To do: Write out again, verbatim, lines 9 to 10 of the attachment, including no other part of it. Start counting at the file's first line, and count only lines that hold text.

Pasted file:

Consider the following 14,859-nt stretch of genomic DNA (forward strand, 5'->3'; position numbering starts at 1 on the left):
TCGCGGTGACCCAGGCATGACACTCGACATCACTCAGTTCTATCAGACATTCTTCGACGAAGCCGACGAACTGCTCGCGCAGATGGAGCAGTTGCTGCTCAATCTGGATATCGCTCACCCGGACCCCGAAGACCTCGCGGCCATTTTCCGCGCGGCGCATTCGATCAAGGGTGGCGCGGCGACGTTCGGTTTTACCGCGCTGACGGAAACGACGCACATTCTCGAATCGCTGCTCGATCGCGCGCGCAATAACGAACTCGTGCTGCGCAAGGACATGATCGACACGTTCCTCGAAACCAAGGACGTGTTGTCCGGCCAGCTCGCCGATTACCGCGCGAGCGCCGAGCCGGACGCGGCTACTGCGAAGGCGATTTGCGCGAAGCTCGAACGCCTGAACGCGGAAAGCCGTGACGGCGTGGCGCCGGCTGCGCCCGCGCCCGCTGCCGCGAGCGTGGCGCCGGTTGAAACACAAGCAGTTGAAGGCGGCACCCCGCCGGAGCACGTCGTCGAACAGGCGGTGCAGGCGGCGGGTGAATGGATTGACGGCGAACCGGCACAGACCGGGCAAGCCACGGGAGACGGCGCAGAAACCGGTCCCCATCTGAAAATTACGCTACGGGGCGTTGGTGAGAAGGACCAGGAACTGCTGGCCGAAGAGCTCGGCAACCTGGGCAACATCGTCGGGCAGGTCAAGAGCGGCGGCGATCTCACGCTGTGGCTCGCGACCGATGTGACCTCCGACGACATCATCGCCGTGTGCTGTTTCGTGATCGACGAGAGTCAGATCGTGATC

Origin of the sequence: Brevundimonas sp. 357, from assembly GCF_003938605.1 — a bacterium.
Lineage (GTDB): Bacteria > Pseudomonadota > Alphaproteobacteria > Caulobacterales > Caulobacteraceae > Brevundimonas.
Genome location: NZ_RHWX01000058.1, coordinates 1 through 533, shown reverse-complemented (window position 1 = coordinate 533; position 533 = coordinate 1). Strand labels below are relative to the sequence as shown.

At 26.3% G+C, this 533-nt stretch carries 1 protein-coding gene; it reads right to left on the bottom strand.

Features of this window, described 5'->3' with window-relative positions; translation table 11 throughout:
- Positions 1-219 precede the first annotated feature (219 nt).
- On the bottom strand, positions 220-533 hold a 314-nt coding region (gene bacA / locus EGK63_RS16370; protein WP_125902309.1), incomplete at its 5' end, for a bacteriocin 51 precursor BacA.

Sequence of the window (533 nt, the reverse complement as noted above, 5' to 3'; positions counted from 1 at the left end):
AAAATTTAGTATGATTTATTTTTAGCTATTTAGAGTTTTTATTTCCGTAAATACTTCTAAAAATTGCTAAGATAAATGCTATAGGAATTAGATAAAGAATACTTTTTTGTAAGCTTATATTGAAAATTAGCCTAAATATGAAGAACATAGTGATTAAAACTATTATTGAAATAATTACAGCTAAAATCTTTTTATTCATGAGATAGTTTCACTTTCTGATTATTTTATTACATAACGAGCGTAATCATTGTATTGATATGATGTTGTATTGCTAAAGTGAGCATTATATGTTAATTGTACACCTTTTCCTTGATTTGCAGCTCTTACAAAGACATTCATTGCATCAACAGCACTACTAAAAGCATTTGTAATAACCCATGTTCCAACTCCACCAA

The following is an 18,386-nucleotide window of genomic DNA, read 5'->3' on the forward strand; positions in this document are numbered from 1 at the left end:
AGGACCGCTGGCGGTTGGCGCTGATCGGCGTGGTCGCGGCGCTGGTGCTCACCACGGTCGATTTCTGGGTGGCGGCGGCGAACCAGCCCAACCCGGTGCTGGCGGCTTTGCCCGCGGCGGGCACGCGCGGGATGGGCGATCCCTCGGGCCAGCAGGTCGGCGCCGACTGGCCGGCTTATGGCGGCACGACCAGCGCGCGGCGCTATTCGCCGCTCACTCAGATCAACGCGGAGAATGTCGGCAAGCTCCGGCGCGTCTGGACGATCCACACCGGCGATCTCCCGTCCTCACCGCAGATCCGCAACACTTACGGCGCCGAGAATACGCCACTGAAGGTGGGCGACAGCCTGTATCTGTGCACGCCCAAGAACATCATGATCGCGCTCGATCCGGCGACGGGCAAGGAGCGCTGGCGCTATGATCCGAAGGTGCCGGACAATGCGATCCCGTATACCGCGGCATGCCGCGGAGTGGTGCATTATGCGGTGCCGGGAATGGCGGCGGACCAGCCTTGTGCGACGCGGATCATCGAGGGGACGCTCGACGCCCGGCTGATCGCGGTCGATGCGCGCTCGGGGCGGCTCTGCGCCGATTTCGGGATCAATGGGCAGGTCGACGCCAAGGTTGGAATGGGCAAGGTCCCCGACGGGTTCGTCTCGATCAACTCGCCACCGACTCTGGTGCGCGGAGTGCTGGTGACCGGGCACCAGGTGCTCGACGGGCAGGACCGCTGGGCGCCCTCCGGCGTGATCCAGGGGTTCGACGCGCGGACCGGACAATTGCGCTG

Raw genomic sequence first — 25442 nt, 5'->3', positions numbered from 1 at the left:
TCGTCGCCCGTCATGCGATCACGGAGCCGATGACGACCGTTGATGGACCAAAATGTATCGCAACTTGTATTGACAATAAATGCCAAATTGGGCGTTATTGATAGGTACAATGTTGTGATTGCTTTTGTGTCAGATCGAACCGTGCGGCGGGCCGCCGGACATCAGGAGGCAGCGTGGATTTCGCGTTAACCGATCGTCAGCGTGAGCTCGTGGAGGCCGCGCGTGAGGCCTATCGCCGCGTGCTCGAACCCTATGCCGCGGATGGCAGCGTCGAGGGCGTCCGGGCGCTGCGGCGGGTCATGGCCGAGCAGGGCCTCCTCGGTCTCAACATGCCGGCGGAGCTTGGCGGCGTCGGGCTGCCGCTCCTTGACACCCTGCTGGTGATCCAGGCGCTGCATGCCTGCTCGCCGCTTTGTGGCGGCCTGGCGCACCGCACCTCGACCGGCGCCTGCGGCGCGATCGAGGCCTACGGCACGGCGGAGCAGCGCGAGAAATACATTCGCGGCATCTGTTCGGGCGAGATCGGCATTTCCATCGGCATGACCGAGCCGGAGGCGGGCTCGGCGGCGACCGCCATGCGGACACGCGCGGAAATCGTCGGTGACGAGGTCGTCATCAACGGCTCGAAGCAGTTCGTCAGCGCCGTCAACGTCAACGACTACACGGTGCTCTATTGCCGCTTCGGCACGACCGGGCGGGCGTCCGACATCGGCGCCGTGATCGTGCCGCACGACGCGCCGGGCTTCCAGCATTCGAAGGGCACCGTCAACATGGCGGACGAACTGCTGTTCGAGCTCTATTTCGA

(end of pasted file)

- On the bottom strand, positions 220-533 hold a 314-nt coding region (gene bacA / locus EGK63_RS16370; protein WP_125902309.1), incomplete at its 5' end, for a bacteriocin 51 precursor BacA.

Sequence of the window (533 nt, the reverse complement as noted above, 5' to 3'; positions counted from 1 at the left end):